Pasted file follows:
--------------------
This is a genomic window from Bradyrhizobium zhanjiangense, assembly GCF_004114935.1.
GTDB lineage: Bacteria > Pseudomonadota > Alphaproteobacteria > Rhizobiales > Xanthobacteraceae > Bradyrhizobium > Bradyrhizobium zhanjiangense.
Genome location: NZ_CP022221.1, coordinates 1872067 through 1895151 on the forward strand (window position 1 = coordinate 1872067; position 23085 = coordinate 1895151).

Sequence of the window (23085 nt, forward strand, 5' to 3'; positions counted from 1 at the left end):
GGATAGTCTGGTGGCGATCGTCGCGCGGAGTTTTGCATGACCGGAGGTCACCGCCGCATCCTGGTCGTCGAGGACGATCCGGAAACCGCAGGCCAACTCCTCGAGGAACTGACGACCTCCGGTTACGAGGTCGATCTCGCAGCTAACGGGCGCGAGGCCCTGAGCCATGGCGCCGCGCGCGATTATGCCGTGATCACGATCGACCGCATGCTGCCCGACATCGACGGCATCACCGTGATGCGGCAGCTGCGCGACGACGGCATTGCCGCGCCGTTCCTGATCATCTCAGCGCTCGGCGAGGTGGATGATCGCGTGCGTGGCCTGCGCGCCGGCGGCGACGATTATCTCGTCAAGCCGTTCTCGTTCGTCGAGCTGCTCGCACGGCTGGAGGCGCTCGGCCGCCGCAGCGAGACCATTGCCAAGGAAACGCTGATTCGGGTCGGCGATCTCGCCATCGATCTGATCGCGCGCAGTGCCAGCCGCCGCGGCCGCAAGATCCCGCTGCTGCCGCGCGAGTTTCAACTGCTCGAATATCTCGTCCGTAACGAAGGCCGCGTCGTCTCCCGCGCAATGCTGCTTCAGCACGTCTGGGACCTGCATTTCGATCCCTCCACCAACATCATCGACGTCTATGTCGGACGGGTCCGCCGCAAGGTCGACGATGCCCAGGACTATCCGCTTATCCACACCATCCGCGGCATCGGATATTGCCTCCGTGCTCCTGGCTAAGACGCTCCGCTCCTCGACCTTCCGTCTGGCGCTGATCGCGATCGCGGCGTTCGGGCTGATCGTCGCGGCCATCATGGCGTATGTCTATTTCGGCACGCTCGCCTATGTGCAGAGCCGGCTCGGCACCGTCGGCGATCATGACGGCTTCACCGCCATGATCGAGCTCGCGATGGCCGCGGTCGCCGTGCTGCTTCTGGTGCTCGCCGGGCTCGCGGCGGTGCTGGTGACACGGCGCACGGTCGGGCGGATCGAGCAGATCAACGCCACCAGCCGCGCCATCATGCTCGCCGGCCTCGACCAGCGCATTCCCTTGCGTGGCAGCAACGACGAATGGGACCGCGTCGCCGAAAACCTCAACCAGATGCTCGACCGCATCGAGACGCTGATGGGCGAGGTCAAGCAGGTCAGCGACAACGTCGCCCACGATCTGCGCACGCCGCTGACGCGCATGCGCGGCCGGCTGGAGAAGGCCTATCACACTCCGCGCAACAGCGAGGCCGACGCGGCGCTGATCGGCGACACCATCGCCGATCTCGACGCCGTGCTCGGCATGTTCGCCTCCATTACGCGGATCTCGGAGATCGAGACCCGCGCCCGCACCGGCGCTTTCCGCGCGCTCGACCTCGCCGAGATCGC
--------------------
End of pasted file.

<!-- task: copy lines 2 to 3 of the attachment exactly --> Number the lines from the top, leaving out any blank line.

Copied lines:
GTDB lineage: Bacteria > Pseudomonadota > Alphaproteobacteria > Rhizobiales > Xanthobacteraceae > Bradyrhizobium > Bradyrhizobium zhanjiangense.
Genome location: NZ_CP022221.1, coordinates 1872067 through 1895151 on the forward strand (window position 1 = coordinate 1872067; position 23085 = coordinate 1895151).